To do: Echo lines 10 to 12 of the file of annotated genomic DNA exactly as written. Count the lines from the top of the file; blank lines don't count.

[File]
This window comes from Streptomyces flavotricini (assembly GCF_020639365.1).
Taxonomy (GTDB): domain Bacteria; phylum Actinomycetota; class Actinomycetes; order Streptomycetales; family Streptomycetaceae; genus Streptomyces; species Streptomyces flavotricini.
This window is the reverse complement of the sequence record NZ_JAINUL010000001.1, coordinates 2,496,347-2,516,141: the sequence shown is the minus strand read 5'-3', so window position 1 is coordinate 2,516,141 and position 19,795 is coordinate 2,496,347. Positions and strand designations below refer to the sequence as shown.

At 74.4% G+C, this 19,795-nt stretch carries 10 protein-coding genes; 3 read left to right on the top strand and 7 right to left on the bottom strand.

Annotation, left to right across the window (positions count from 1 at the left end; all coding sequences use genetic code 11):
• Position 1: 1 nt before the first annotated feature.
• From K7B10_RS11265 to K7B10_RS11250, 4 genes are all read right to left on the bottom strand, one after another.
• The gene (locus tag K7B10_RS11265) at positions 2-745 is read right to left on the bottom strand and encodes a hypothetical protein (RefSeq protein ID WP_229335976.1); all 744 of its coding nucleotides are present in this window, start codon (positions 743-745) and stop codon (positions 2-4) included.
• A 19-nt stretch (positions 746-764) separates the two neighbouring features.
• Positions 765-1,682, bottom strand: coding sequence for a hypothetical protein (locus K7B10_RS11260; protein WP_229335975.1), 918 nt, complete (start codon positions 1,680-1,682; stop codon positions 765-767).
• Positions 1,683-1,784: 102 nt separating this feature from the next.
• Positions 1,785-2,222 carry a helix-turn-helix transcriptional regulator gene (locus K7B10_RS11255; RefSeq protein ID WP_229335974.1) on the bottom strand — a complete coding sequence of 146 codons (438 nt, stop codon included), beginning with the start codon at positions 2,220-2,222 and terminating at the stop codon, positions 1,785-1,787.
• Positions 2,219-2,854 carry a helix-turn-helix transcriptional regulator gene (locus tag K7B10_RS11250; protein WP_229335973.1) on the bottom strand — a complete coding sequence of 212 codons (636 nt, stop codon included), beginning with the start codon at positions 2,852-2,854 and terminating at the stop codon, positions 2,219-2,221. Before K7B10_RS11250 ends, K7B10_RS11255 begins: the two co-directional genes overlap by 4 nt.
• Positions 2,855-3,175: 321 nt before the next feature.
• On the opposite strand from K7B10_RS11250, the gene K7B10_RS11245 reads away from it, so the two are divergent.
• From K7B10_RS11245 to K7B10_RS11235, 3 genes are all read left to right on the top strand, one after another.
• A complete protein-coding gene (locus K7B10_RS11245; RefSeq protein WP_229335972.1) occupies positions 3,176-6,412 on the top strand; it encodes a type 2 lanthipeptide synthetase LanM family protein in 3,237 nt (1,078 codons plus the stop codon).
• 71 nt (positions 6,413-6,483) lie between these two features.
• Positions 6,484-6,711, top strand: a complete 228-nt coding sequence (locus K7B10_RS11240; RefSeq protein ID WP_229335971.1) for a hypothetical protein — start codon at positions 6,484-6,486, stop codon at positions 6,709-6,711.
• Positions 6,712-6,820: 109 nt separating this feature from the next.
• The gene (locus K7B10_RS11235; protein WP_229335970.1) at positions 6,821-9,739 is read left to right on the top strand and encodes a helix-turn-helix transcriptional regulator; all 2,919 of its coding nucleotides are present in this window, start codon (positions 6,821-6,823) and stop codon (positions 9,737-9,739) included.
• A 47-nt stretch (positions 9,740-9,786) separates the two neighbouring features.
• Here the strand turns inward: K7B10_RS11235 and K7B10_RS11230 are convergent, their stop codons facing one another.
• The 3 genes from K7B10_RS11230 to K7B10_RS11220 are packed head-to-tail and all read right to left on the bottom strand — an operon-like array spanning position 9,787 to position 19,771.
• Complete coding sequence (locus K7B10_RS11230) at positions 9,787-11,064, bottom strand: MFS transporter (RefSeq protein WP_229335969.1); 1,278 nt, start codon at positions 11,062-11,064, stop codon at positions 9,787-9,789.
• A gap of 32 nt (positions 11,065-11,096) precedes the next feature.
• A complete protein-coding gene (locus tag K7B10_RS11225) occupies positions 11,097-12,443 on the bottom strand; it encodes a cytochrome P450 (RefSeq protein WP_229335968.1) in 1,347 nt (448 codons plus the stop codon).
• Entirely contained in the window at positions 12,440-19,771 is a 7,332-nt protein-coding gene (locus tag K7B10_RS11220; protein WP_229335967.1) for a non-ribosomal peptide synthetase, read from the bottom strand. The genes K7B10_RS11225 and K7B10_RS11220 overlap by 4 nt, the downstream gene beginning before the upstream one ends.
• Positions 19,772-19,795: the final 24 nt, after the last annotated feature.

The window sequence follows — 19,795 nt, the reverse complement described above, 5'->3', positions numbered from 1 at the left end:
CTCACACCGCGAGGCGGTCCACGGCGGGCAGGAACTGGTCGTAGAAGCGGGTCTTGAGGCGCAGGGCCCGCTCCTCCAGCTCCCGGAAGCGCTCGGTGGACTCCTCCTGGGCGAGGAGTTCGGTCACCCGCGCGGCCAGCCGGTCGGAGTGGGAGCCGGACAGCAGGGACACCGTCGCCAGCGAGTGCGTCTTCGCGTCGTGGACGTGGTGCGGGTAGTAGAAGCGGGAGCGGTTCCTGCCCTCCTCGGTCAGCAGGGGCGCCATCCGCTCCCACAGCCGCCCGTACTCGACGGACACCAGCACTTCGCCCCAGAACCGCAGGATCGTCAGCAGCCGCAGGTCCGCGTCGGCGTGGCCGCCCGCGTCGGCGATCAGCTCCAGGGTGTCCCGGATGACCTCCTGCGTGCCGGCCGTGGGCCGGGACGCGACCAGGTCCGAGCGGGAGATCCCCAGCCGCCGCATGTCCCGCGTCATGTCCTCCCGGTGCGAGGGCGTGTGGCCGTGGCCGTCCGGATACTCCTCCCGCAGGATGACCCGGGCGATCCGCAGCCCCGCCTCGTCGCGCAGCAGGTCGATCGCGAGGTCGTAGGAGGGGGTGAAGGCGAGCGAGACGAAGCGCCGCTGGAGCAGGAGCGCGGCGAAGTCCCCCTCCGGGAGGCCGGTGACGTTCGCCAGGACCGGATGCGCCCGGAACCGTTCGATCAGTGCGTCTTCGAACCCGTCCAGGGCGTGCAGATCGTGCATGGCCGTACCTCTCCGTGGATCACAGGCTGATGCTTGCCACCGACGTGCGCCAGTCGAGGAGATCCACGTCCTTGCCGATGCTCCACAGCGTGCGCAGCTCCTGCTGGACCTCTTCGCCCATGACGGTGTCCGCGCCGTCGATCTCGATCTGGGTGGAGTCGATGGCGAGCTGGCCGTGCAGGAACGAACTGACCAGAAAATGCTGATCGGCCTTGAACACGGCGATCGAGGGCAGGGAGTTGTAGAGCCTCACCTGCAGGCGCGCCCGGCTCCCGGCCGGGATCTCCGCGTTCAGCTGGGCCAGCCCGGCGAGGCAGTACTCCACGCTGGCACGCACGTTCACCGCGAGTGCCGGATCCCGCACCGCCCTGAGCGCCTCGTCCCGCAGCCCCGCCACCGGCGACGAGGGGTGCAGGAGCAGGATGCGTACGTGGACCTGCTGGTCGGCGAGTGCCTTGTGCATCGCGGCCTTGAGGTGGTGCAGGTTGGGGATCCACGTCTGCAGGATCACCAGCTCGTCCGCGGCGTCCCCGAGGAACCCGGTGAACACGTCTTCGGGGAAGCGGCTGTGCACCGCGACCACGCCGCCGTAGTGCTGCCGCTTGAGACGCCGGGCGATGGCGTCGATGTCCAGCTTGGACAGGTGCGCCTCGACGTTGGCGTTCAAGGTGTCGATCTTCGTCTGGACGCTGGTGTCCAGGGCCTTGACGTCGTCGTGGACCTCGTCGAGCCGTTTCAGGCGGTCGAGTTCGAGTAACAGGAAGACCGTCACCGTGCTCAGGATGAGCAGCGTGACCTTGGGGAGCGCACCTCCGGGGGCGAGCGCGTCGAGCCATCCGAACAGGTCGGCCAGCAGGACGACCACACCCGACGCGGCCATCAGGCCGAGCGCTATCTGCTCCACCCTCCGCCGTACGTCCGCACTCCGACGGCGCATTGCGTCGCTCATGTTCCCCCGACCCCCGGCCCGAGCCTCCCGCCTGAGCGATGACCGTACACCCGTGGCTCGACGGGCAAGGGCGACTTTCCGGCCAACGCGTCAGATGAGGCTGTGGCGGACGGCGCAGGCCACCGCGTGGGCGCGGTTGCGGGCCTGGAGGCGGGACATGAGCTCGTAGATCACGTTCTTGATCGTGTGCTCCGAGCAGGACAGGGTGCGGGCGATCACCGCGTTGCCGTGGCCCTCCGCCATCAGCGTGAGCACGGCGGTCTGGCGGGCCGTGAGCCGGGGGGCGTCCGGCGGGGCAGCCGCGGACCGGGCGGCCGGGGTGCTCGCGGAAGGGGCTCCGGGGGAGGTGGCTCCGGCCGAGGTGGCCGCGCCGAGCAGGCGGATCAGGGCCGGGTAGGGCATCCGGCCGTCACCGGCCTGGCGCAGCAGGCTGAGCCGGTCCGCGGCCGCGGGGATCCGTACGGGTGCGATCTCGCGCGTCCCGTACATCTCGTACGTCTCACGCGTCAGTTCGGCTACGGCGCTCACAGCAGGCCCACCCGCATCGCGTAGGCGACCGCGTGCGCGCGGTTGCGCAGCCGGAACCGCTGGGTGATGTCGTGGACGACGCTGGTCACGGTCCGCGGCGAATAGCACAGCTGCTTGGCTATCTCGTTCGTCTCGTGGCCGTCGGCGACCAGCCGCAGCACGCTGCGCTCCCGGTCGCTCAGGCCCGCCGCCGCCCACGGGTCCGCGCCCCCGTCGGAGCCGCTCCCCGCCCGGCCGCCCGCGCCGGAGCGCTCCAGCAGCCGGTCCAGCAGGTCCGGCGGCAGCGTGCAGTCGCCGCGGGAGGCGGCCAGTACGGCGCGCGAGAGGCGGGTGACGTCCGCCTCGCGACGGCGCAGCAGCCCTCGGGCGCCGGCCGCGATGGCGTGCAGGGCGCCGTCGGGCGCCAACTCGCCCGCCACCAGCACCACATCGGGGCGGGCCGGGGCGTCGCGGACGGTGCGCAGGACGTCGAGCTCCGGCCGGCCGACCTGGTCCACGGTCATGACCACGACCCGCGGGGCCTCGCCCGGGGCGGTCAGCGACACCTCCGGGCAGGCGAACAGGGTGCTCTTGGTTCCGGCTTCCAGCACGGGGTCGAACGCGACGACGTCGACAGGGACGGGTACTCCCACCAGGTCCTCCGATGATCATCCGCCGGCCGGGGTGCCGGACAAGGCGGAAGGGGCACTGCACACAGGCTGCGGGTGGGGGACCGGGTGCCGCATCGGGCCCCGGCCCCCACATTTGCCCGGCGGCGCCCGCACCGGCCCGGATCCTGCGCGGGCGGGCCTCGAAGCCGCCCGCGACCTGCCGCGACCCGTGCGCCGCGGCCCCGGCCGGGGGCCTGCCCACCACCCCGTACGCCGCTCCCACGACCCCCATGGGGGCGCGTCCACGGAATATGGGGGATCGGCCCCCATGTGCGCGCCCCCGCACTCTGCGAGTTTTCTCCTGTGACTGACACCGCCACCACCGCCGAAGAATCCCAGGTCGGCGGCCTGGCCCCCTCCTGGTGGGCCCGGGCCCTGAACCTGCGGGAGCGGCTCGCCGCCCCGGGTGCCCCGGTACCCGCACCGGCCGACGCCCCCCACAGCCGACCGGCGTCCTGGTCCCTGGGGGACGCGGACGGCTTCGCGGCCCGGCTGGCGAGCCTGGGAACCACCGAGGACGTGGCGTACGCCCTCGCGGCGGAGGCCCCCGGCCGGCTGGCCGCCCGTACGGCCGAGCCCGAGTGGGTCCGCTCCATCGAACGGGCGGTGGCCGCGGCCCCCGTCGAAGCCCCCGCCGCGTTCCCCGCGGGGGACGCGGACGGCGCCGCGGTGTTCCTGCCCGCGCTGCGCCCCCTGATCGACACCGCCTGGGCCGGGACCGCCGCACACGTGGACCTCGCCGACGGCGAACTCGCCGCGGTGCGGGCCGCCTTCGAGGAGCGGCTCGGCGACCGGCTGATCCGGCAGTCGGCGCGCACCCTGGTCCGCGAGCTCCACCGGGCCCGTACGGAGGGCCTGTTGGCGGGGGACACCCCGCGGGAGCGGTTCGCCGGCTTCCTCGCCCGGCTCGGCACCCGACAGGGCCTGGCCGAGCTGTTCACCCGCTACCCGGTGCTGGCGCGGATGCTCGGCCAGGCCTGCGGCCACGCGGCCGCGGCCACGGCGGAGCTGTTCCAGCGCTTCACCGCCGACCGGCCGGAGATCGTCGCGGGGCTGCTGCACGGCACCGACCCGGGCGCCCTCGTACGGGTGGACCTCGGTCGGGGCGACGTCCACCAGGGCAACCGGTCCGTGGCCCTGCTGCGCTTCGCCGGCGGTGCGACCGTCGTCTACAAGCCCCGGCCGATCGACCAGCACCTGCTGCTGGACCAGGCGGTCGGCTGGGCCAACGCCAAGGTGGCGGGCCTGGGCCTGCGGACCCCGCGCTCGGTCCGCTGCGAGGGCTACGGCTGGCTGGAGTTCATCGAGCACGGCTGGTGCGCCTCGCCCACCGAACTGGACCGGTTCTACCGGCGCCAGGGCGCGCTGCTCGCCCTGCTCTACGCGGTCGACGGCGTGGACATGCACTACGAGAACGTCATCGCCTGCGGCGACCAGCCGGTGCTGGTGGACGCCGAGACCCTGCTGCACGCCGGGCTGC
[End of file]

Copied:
• Positions 765-1,682, bottom strand: coding sequence for a hypothetical protein (locus K7B10_RS11260; protein WP_229335975.1), 918 nt, complete (start codon positions 1,680-1,682; stop codon positions 765-767).
• Positions 1,683-1,784: 102 nt separating this feature from the next.
• Positions 1,785-2,222 carry a helix-turn-helix transcriptional regulator gene (locus K7B10_RS11255; RefSeq protein ID WP_229335974.1) on the bottom strand — a complete coding sequence of 146 codons (438 nt, stop codon included), beginning with the start codon at positions 2,220-2,222 and terminating at the stop codon, positions 1,785-1,787.